A former British surfing champion has ditched her bikini for a wetsuit after condemning her sport as ‘hyper-sexualised’.
Sophie Hellyer, a former British champion, said that as a top surfer she felt like a ‘a glorified bikini model’ and hit out at the impractical nature of bikinis in sport.
The 30-year-old, from Westward Ho!, Devon, said: ‘I don’t want to bad mouth anyone for surfing in a thong, surf in whatever you want.
Top British surfer Sophie Hellyer, 30, has ditched her bikini for a wetsuit after condemning her sport as ‘hyper-sexualised’. She hit out at the impractical nature of the clothing for sports and claimed since wearing a full wetsuit in competitions she has received less magazine coverage
‘I just want to see a fairer representation of the actual female surfing community, wetsuit hoods and all.
‘I personally don’t like surfing in bikinis, its impractical – they come down all the time, I get sunburn, slip off from sun cream and always cut myself on the reef.’
Miss Hellyer, who hasn’t competed in a decade, went on: ‘The subject of hyper-sexualisation in surfing is especially interesting for me as I have been on both sides of the debate.
Miss Hellyer said that as a champion surfer she felt like a ‘a glorified bikini model’ and would often cut herself on the reef when not wearing the 5mm neoprene suits. The 30-year-old Brit from Westward Ho!, Devon, who surfs on a pink board, said she was taking a feminist stand
Miss Hellyer said: ‘I personally don’t like surfing in bikinis, its impractical – they come down all the time, I get sunburn, slip off from sun cream and always cut myself on the reef’. She’s travelled the world as a surfer and model for brands like Toyota, Hunter Boots and Finisterre
‘I have modelled in countless bikini photo-shoots and I have shouted feminism from the rooftops. I don’t believe I have to stop riding a pink surfboard just because I believe in equal pay.’
She added that since changing her kit she found she was enjoying less coverage in surfing magazines.
Miss Hellyer asked: ‘Is that linked? Probably. When was the last time you saw a woman in a full wetsuit in a surf mag?
Since donning only wetsuits in competitions, Miss Hellyer claims she’s received far less magazine coverage, with photographers opting to capture women in skimpy outfits instead of her. She asked: ‘When was the last time you saw a woman in a full wetsuit in a surf magazine?’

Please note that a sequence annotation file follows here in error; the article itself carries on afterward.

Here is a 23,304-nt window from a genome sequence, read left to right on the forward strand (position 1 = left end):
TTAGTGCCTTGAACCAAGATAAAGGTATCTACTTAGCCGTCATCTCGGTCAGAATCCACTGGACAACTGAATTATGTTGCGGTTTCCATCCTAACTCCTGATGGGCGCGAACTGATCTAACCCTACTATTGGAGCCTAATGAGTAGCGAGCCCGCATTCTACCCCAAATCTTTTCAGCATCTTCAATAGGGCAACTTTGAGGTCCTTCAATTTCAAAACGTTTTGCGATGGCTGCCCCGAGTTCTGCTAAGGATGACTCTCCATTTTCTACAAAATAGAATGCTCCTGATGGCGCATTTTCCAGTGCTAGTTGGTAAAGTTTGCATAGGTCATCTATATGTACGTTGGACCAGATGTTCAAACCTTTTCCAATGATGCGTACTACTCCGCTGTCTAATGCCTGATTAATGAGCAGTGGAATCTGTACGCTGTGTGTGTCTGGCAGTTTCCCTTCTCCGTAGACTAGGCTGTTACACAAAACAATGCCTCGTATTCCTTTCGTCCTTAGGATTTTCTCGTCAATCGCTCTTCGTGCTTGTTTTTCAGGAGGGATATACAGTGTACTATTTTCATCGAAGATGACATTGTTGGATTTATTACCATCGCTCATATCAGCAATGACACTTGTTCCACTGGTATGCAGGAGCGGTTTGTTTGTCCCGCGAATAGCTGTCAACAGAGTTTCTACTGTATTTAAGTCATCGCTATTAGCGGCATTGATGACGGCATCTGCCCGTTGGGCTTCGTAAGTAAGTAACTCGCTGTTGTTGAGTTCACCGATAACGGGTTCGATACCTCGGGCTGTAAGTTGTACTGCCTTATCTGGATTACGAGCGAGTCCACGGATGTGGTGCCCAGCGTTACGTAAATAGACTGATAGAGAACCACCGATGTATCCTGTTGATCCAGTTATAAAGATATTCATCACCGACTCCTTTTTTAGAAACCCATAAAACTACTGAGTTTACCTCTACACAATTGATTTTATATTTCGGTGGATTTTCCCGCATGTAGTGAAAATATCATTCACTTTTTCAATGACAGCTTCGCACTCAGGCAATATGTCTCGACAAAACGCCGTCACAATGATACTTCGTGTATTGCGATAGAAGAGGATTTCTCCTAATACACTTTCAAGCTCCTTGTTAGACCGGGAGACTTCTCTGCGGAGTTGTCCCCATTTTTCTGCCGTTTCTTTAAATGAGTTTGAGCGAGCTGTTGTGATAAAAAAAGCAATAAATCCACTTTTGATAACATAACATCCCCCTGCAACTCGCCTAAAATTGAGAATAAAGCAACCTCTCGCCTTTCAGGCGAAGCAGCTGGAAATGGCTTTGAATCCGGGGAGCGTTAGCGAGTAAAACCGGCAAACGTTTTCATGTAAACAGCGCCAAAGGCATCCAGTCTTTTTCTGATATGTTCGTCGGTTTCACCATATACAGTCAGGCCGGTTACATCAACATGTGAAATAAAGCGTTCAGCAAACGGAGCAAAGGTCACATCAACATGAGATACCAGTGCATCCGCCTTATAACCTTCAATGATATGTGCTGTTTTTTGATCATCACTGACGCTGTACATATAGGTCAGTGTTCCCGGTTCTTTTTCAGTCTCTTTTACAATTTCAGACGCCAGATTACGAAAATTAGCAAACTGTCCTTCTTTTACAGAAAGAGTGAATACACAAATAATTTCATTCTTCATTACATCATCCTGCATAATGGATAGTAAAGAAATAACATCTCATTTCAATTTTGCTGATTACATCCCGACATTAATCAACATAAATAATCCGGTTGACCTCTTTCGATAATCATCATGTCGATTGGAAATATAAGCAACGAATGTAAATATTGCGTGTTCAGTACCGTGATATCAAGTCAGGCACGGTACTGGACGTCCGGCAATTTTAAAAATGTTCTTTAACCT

‘I wish it weren’t a big deal, but it does need to be talked about.
‘Regardless of whether it’s the right decision, I’m glad its opened up the conversation.’
The surfer has travelled the world riding waves and modelling for brands including Toyota, Hunter Boots and Finisterre – often wearing skimpy bikinis.
The issue of the portrayal of women in this sport came under the spotlight recently when photographers and videographers on the World Surf League (WSL) tours were told not to zoom in on female competitors wearing skimpy bikinis for fears over sexism claims
‘The main thing is, I hope the women support each other and stick together,’ she said.
‘I wish what the women were surfing in was irrelevant. These are beautiful, strong, skilled women who are positive role models for many – let’s celebrate them for that.
‘If they choose to surf in a bikini or leggings or one piece, should all be irrelevant.’
In her original blog post on the subject, Miss Hellyer said: ‘I support professional female surfers who are pushing for an end to the over-sexualised surfing culture but it is a daunting thing to speak up about’
Not all agreed with Ms Hellyer though, Carly Truss, of SurfGirl magazine told The Times: ‘In the office, surrounded by the industry, surf brand, surf clothing, riders, surf articles I have not once experienced a sexualised take on the industry.
‘We talk about the sport itself, the conditions, the waves, the riders, passion for the industry. Not whether they are wearing a bikini or not.’
In Miss Hellyer’s original blog post on the issue, she said: ‘I don’t believe I have to stop riding a pink surfboard just because I believe in equal pay,’ and added ‘I support professional female surfers who are pushing for an end to the over-sexualised surfing culture but it is a daunting thing to speak up about.’
However, in a more recent blog post she sought to clarify her original statements and said: ‘I was discussing the over sexualisation of female surfers, and the imbalance and objectification I have experienced.
‘I think it its important we overcome this unconscious bias and move away from this potentially damaging archetype of female surfers, as it is unhealthy for everyone.’